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Williams and Sogon - Limitation of Asch
1984 - Conformity higher when majority of group were friends than when strangers.
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Philip Zimbardo
Late 1960s - Do prison guards behave brutally because they have sadistic personalities, or is the situation that creates such behaviour.
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Haney et al
1973 - Zimbardo set up a mock prison in Stanford University psychology department basement.
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Philip Zimbardo
16 rules to follow, guards worked in shifts 3 at a time. Study stopped after 6 days instrad of 14. Within 2 days, prisoners rebelled against guards. 1 released on first day as showed psychological disturbance. 2 released on 4th day.
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Banuazizi and Mohavedi - Limitation of SPE
1975 - P's were merely play-acting rather than genuinely conforming to a role. Performances based on stereotypes. 90% conversations about prison life.
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Fromm - Limitation of SPE
1973 - Accused Zimbardo of exaggerating power of situation to influence behaviour. Only third behaved in a brutal manner, another third keen on applying rules fairly.
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Zimbardo - Limitation of SPE
2007 - The rest actively tried to help and support the prisoners, sympathising with them, offering them cigarettes and reinstating priviledges.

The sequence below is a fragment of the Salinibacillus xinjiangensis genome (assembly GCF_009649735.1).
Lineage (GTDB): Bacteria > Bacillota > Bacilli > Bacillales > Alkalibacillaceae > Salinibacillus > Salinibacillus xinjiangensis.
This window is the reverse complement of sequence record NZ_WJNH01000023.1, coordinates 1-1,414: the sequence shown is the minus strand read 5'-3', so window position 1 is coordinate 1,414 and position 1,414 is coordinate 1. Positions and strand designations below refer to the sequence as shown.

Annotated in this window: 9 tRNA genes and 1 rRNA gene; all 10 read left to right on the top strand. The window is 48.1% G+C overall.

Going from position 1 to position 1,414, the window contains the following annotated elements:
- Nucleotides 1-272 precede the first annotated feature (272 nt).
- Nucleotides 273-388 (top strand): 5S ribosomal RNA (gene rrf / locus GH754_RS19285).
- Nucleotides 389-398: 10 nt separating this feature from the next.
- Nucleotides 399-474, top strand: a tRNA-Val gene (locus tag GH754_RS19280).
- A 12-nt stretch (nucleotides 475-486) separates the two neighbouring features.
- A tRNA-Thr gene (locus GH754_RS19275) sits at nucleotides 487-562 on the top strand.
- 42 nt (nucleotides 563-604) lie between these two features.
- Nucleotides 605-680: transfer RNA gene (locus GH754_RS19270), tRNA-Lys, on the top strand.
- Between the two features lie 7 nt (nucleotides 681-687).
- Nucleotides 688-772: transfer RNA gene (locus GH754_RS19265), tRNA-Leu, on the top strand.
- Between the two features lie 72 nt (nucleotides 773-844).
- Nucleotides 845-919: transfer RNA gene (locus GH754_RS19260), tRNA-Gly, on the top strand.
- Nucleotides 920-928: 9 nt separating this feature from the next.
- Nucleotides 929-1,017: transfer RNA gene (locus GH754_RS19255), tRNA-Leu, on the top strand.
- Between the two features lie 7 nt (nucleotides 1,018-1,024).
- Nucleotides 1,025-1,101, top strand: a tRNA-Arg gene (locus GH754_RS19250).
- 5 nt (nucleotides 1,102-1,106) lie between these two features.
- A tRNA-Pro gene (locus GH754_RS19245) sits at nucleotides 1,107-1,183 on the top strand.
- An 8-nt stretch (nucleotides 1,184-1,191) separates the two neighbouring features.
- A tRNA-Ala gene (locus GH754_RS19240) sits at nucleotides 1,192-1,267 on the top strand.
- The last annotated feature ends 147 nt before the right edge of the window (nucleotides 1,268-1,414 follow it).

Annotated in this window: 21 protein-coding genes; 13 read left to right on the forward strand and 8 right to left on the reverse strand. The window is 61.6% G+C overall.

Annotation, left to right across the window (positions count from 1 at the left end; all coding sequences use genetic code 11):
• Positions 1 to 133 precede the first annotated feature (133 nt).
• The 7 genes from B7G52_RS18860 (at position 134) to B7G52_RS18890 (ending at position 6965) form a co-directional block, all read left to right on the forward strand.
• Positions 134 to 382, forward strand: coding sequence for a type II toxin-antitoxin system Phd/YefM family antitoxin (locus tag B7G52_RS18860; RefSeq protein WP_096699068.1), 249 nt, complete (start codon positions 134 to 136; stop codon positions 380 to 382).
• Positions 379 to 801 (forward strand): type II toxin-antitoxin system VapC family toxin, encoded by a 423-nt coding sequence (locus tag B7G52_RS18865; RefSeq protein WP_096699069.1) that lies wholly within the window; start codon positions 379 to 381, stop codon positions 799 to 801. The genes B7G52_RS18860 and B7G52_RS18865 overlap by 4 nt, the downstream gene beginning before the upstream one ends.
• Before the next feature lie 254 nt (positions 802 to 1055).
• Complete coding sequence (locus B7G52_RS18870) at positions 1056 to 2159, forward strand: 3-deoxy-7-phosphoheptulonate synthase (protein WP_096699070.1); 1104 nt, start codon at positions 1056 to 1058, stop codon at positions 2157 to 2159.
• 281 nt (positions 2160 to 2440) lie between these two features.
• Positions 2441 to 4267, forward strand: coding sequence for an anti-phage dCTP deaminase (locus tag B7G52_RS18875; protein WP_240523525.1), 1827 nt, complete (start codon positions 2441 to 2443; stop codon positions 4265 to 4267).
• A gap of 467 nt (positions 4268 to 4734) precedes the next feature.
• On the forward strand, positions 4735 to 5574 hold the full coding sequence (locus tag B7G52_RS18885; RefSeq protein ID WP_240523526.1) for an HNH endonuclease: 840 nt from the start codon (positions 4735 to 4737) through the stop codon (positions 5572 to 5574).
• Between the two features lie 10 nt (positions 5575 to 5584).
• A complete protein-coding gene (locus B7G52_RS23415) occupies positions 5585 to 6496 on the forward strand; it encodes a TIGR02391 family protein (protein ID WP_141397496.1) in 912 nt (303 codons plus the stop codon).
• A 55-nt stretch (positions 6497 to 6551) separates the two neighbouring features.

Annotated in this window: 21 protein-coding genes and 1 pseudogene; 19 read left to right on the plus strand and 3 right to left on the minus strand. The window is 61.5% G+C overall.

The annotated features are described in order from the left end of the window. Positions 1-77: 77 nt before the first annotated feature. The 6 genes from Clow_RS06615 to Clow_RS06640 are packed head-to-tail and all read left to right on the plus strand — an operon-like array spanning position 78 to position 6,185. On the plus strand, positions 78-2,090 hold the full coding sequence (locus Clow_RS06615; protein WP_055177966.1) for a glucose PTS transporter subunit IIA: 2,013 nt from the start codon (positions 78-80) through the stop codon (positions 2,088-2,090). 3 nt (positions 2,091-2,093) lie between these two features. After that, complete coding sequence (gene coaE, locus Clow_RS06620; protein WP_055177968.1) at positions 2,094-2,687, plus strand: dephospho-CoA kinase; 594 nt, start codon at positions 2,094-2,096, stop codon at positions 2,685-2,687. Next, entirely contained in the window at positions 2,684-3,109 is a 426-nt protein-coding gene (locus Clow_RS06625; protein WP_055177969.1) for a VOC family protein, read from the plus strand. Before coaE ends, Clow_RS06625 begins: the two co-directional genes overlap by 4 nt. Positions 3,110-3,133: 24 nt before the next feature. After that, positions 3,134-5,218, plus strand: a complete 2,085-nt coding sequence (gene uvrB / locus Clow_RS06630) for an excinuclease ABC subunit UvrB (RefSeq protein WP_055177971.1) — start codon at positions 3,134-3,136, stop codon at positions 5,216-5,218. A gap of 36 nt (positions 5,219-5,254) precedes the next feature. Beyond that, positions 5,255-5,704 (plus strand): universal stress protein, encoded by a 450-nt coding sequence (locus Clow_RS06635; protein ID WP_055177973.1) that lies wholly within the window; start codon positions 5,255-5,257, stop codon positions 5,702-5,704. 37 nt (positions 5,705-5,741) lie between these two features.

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Steve Reicher and Alex Haslam - Limitation of SPE
2006 - partial replicaiton of SPE. BBC Prison Study. Researchers used SIT to explain this outcome.
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Tajfel
1981 - Social Identity Theory, SIT, to explain outcome of BBC Prison Study.
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Stanley Milgram
1963 - Question regarding The Holocaust. 40 male P's. Aged 20-50, offered $4.50 for participation. Shock from 15V, 30 levels, to 450V. At 300V no response to question. No response after 315V.
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Milgram Finding's
1963 - None stopped below 300V, 12.5% 5 P's stopped at 300V. 65% continued to 450V. Prior Milgram asked 14 students to make predictions - no more than 3% to 450V. 84% glad to have took part.
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Orne and Holland - Limitation of Milgram
1968 - P's didnt really believe in set-up. They guessed it wasn't real electric shocks.
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Gina Perry - Limitation of Milgram
2013 - Tapes of P's and many expressed doubts about the shocks.
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Sheridan and King - Limitation of Milgram
1972 - Similar study where real shocks given to puppy. 54% male, 100% female delivered what they thought was fatal shock. Milgram reported 70% P's believed shocks genuine.
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Hofling et al. - Suuport Milgram
1966 - Studied nurses on hospital ward, levels of obedience to unjnustified demands by doctors very high, 21 out of 22 obeying.
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Alex Haslam and Steve Reicher - Limitation of Milgram
2012 - Analysed behaviour in study. Every time 4th prod used, P quit.